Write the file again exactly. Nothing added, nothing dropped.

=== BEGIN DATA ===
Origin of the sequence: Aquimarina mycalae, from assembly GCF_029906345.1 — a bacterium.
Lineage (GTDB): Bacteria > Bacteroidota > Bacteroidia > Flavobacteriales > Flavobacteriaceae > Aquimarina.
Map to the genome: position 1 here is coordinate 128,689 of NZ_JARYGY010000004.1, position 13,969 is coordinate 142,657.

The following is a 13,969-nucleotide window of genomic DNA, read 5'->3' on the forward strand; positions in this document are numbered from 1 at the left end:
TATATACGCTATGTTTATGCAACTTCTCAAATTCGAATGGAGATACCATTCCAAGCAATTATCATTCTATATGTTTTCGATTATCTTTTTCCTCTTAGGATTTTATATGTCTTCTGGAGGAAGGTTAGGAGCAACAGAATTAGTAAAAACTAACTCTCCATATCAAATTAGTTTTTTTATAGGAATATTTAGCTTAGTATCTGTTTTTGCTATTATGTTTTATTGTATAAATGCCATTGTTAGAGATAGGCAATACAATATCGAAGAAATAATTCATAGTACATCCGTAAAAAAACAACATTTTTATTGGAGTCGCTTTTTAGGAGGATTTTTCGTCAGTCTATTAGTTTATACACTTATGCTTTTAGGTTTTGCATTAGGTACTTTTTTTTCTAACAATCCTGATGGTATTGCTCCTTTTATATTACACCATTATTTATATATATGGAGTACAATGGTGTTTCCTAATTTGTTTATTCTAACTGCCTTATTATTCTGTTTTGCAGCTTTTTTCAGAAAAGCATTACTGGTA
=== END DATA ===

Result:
Origin of the sequence: Aquimarina mycalae, from assembly GCF_029906345.1 — a bacterium.
Lineage (GTDB): Bacteria > Bacteroidota > Bacteroidia > Flavobacteriales > Flavobacteriaceae > Aquimarina.
Map to the genome: position 1 here is coordinate 128,689 of NZ_JARYGY010000004.1, position 13,969 is coordinate 142,657.

The following is a 13,969-nucleotide window of genomic DNA, read 5'->3' on the forward strand; positions in this document are numbered from 1 at the left end:
TATATACGCTATGTTTATGCAACTTCTCAAATTCGAATGGAGATACCATTCCAAGCAATTATCATTCTATATGTTTTCGATTATCTTTTTCCTCTTAGGATTTTATATGTCTTCTGGAGGAAGGTTAGGAGCAACAGAATTAGTAAAAACTAACTCTCCATATCAAATTAGTTTTTTTATAGGAATATTTAGCTTAGTATCTGTTTTTGCTATTATGTTTTATTGTATAAATGCCATTGTTAGAGATAGGCAATACAATATCGAAGAAATAATTCATAGTACATCCGTAAAAAAACAACATTTTTATTGGAGTCGCTTTTTAGGAGGATTTTTCGTCAGTCTATTAGTTTATACACTTATGCTTTTAGGTTTTGCATTAGGTACTTTTTTTTCTAACAATCCTGATGGTATTGCTCCTTTTATATTACACCATTATTTATATATATGGAGTACAATGGTGTTTCCTAATTTGTTTATTCTAACTGCCTTATTATTCTGTTTTGCAGCTTTTTTCAGAAAAGCATTACTGGTA